Pivoting from substance to style

In April, the Daily Beast reported that Donald Trump periodically makes an observation about the press: when, from time to time, he softens his tone and conduct, the media will notice and praise him for it. “It’s so easy, can you believe it?” Trump said at a dinner in 2017, after seeing a positive turn in coverage. “All I had to do was be a little nice.” On the occasions Trump acts relatively less obscene, reporters and pundits tend to credit him with a “pivot”; they’ll also make a point of trying to anticipate “pivots”—usually by noting that his advisers have briefed him, ahead of a big speech, to be good, for once. That happened in July, when Trump reinstated his coronavirus briefings. (They had previously been canceled after he told Americans to inject bleach.) And it happened again yesterday, before what should have been Trump and Joe Biden’s third debate of the cycle, but was actually their second, since Trump bailed on one of them. “Will President Trump dial back his aggression?” the New York Times asked. NBC framed the question differently: “A new tone for Trump?”

Sure enough, Trump behaved marginally more respectable than he did during the first debate—which, you will recall, he single-handedly derailed—and won media plaudits. Tim Alberta, of Politico, suggested that the president had “recalibrated his entire approach”; David French, of The Dispatch and Time, wrote that “the different tone is astonishing”; Amy Walter, of the Cook Political Report and The Takeaway, called Trump “very disciplined” and wondered if he can keep it up through election day. Staffers at CNN, the Times, and ABC agreed that Trump was “disciplined,” at least comparatively so; Axios concurred, too, in an article headlined, “Finally, a real debate.” The Times noted that Trump’s better behavior didn’t last all evening, but that he “succeeded” insofar as he “spoke with an inside voice” and “thanked the moderator for letting him chime in and did not sound sarcastic while doing so.”

New from CJR: How the press covered the last four years of Trump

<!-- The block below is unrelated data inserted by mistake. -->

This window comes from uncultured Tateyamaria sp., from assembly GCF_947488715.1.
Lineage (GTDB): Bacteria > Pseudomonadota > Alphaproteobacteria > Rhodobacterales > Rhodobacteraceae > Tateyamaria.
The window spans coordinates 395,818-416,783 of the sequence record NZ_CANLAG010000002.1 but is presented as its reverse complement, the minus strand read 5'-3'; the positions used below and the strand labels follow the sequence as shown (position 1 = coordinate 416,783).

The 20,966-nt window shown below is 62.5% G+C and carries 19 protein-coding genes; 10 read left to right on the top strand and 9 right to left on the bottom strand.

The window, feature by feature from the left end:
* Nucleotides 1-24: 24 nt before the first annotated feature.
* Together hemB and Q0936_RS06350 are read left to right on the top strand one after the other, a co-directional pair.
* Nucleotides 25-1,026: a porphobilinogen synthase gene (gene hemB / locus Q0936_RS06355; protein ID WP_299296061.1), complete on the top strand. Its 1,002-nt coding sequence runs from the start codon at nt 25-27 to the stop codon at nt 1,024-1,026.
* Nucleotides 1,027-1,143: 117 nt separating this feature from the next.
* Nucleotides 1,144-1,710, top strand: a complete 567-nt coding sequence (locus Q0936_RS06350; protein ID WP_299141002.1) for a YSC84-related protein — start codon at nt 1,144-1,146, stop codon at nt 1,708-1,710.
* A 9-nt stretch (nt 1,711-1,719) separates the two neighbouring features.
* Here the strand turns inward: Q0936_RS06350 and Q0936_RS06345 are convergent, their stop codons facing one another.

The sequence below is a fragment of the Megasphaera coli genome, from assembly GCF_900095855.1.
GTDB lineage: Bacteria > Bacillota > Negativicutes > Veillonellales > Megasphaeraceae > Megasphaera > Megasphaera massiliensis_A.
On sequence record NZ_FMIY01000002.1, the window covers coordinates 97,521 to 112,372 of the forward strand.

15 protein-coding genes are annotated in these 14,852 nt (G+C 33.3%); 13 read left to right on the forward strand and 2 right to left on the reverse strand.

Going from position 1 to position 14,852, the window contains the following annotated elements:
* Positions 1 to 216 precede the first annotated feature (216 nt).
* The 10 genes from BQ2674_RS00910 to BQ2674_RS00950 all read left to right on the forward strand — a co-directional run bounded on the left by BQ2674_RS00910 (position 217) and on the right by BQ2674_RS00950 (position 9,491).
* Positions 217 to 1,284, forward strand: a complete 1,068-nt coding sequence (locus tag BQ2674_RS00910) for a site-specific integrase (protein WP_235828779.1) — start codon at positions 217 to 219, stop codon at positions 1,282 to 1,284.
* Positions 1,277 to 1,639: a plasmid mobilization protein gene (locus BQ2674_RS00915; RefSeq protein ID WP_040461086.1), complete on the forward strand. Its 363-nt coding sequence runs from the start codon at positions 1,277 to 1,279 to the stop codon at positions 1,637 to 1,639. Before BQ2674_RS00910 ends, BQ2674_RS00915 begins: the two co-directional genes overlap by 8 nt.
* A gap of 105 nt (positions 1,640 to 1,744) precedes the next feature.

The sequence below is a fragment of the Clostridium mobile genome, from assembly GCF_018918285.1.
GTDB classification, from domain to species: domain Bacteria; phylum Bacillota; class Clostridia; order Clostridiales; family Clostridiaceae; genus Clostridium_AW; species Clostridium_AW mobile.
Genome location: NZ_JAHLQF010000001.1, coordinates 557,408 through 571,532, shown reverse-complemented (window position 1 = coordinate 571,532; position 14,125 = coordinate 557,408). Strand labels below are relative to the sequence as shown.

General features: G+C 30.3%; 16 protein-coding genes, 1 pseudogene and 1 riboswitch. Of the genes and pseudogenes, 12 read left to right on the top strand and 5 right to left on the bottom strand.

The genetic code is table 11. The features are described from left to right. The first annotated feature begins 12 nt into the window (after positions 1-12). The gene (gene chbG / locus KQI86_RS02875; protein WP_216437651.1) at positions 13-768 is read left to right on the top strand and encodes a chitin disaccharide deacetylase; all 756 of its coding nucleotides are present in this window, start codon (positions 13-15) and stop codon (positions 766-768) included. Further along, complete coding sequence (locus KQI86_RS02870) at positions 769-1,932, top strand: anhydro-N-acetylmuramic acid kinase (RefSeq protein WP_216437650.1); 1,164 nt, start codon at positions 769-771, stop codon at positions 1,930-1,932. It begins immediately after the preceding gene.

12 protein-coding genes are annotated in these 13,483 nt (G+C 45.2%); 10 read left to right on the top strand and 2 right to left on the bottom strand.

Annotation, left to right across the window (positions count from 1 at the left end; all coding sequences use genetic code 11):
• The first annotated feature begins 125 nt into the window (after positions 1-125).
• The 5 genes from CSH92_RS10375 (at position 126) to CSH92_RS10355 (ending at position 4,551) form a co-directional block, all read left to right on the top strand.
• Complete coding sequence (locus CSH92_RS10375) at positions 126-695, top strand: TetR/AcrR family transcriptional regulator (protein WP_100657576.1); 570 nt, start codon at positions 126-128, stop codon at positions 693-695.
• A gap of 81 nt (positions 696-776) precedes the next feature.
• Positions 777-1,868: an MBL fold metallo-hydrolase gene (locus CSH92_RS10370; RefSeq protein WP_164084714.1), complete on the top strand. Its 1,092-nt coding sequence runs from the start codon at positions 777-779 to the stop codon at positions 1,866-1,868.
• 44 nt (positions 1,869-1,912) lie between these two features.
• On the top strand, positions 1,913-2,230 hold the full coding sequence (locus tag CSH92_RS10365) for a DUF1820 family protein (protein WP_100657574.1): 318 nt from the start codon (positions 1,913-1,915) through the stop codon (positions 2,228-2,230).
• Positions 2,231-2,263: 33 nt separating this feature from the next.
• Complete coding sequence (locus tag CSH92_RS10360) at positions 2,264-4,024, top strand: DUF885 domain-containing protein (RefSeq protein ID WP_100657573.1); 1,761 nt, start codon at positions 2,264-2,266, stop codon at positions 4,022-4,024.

Did we actually get a “real debate”? There were some positives. The moderator—NBC’s Kristen Welker, who became the first Black woman to moderate a debate between presidential nominees since 1992—did better than Chris Wallace, who moderated the first debate of this cycle, and Susan Page, who moderated the subsequent vice-presidential debate. (Welker was aided, in part, by the debate commission’s decision to mute the candidates’ mics for portions of the evening—a bid to limit interruptions that might have helped Wallace, in particular.) Welker pushed Trump repeatedly on how he plans to reunite the migrant families that his administration separated; asked a sharp question about The Talk that Black parents must have with their children about police violence; dedicated an entire segment of the debate to climate change; and asked about environmental racism. Some of these questions elicited instructive (or at least revealing) answers from the candidates. But Welker also wasted time on a question about the foreign business dealings of Hunter Biden, Joe’s son, that was, predictably, grist for Trump’s new favorite talking point. (There was no such question about the dodgy conduct of Trump’s children.) And she failed to push back on many obvious Trump lies. Daniel Dale, the CNN fact-checker, observed at one point that Trump was lying “even worse” than during the first debate. So much for discipline.